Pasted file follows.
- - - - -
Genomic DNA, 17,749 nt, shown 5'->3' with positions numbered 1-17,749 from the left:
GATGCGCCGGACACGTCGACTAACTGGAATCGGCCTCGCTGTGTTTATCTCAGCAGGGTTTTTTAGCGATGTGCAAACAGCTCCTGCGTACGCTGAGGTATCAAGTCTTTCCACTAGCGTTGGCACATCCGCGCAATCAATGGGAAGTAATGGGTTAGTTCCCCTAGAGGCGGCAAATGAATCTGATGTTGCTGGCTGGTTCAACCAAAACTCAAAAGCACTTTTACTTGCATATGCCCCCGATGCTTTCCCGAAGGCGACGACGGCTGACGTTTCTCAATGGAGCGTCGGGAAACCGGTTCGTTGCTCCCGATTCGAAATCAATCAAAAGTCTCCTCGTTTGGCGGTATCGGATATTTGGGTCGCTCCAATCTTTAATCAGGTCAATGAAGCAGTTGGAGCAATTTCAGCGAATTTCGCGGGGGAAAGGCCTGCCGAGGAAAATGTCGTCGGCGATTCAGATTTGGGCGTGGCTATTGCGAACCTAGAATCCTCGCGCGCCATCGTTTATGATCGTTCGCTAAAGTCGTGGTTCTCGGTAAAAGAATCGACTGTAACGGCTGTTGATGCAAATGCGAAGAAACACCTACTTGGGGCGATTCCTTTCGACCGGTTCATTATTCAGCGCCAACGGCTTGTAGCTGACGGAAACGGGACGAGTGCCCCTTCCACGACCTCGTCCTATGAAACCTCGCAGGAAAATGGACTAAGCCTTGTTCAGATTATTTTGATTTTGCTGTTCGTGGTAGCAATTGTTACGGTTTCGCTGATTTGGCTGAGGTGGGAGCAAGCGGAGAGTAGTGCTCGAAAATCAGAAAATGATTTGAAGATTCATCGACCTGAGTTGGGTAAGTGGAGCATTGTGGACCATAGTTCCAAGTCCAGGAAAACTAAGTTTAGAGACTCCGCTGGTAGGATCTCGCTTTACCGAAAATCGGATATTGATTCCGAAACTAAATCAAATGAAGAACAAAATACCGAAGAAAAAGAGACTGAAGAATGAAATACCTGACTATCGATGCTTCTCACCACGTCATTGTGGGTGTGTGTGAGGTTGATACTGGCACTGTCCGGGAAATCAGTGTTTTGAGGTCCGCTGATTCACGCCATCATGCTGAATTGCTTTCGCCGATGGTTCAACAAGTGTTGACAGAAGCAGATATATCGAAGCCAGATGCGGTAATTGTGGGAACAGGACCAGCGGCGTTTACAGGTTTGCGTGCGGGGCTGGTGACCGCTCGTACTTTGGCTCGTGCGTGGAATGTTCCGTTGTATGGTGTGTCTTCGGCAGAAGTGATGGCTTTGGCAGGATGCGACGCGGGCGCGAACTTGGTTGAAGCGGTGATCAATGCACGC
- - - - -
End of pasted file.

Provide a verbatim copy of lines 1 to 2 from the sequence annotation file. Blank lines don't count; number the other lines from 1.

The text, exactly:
Genomic DNA, 17,749 nt, shown 5'->3' with positions numbered 1-17,749 from the left:
GATGCGCCGGACACGTCGACTAACTGGAATCGGCCTCGCTGTGTTTATCTCAGCAGGGTTTTTTAGCGATGTGCAAACAGCTCCTGCGTACGCTGAGGTATCAAGTCTTTCCACTAGCGTTGGCACATCCGCGCAATCAATGGGAAGTAATGGGTTAGTTCCCCTAGAGGCGGCAAATGAATCTGATGTTGCTGGCTGGTTCAACCAAAACTCAAAAGCACTTTTACTTGCATATGCCCCCGATGCTTTCCCGAAGGCGACGACGGCTGACGTTTCTCAATGGAGCGTCGGGAAACCGGTTCGTTGCTCCCGATTCGAAATCAATCAAAAGTCTCCTCGTTTGGCGGTATCGGATATTTGGGTCGCTCCAATCTTTAATCAGGTCAATGAAGCAGTTGGAGCAATTTCAGCGAATTTCGCGGGGGAAAGGCCTGCCGAGGAAAATGTCGTCGGCGATTCAGATTTGGGCGTGGCTATTGCGAACCTAGAATCCTCGCGCGCCATCGTTTATGATCGTTCGCTAAAGTCGTGGTTCTCGGTAAAAGAATCGACTGTAACGGCTGTTGATGCAAATGCGAAGAAACACCTACTTGGGGCGATTCCTTTCGACCGGTTCATTATTCAGCGCCAACGGCTTGTAGCTGACGGAAACGGGACGAGTGCCCCTTCCACGACCTCGTCCTATGAAACCTCGCAGGAAAATGGACTAAGCCTTGTTCAGATTATTTTGATTTTGCTGTTCGTGGTAGCAATTGTTACGGTTTCGCTGATTTGGCTGAGGTGGGAGCAAGCGGAGAGTAGTGCTCGAAAATCAGAAAATGATTTGAAGATTCATCGACCTGAGTTGGGTAAGTGGAGCATTGTGGACCATAGTTCCAAGTCCAGGAAAACTAAGTTTAGAGACTCCGCTGGTAGGATCTCGCTTTACCGAAAATCGGATATTGATTCCGAAACTAAATCAAATGAAGAACAAAATACCGAAGAAAAAGAGACTGAAGAATGAAATACCTGACTATCGATGCTTCTCACCACGTCATTGTGGGTGTGTGTGAGGTTGATACTGGCACTGTCCGGGAAATCAGTGTTTTGAGGTCCGCTGATTCACGCCATCATGCTGAATTGCTTTCGCCGATGGTTCAACAAGTGTTGACAGAAGCAGATATATCGAAGCCAGATGCGGTAATTGTGGGAACAGGACCAGCGGCGTTTACAGGTTTGCGTGCGGGGCTGGTGACCGCTCGTACTTTGGCTCGTGCGTGGAATGTTCCGTTGTATGGTGTGTCTTCGGCAGAAGTGATGGCTTTGGCAGGATGCGACGCGGGCGCGAACTTGGTTGAAGCGGTGATCAATGCACGC